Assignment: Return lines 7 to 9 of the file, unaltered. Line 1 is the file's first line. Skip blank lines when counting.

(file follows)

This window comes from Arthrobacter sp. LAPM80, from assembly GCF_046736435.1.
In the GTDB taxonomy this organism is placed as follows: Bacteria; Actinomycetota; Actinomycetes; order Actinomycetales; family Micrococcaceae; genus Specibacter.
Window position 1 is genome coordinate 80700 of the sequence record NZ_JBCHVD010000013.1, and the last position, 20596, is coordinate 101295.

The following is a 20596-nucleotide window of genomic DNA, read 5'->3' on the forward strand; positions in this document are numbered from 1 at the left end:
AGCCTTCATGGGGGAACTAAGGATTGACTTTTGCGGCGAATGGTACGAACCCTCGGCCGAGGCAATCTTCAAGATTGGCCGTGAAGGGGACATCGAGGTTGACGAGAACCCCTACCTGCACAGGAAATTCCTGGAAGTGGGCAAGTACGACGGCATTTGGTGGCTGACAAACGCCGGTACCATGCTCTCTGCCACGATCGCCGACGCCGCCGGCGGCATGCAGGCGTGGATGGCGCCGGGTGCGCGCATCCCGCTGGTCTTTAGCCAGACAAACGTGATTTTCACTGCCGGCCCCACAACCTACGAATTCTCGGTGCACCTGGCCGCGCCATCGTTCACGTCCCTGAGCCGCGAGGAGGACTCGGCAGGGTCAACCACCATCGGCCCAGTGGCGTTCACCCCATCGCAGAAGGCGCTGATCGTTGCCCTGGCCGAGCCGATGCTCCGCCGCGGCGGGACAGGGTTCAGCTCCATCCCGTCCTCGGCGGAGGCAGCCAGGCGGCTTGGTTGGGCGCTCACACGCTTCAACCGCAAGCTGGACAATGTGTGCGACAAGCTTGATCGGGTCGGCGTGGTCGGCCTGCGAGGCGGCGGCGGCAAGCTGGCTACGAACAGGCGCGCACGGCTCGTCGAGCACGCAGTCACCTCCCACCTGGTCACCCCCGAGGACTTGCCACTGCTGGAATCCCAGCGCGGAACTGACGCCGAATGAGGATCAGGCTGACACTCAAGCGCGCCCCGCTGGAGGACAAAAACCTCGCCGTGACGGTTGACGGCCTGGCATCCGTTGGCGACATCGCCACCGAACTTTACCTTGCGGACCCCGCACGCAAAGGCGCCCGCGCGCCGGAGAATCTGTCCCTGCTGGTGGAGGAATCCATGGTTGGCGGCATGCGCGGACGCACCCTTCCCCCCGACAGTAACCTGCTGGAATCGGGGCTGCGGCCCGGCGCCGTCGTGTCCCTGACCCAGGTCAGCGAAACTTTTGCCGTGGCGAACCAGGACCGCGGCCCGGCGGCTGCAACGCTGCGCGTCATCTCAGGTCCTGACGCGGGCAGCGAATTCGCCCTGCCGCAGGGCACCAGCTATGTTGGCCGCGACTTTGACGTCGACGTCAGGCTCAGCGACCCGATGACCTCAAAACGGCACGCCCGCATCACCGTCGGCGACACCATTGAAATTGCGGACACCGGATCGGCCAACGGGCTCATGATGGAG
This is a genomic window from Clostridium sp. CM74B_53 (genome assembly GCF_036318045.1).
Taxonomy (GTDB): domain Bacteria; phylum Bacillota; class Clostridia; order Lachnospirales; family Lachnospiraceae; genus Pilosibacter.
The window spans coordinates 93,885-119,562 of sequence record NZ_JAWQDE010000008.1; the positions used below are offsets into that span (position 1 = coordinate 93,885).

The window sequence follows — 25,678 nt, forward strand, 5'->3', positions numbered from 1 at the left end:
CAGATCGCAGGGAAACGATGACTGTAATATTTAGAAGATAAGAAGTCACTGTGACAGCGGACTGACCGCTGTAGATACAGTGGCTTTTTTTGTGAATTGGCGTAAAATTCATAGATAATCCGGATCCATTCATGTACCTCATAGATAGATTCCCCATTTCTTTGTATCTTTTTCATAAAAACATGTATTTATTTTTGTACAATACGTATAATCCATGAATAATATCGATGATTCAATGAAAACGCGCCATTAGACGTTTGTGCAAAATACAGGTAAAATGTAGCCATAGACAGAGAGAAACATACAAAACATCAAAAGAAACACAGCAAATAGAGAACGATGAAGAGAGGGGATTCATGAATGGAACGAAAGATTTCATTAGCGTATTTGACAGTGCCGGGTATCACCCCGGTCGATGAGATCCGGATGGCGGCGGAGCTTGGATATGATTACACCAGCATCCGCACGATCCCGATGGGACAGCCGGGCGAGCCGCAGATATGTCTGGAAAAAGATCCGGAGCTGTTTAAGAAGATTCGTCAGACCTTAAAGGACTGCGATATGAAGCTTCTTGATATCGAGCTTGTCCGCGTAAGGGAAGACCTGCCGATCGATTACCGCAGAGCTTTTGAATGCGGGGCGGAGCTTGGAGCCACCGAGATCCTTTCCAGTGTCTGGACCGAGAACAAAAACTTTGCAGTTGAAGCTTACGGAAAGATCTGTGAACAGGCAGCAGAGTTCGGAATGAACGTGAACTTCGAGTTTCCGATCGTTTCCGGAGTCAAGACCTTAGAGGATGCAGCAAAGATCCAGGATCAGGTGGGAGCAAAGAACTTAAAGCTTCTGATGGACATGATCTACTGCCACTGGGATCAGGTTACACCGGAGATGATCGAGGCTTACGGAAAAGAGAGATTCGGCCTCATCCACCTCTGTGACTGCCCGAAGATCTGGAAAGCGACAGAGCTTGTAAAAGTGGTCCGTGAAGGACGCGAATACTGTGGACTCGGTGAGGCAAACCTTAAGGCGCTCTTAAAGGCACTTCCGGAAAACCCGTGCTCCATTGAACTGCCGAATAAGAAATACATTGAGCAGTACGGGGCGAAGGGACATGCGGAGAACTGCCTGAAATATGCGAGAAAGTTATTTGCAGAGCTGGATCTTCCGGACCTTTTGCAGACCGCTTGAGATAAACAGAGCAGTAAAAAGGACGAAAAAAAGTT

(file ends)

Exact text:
Taxonomy (GTDB): domain Bacteria; phylum Bacillota; class Clostridia; order Lachnospirales; family Lachnospiraceae; genus Pilosibacter.
The window spans coordinates 93,885-119,562 of sequence record NZ_JAWQDE010000008.1; the positions used below are offsets into that span (position 1 = coordinate 93,885).

The window sequence follows — 25,678 nt, forward strand, 5'->3', positions numbered from 1 at the left end: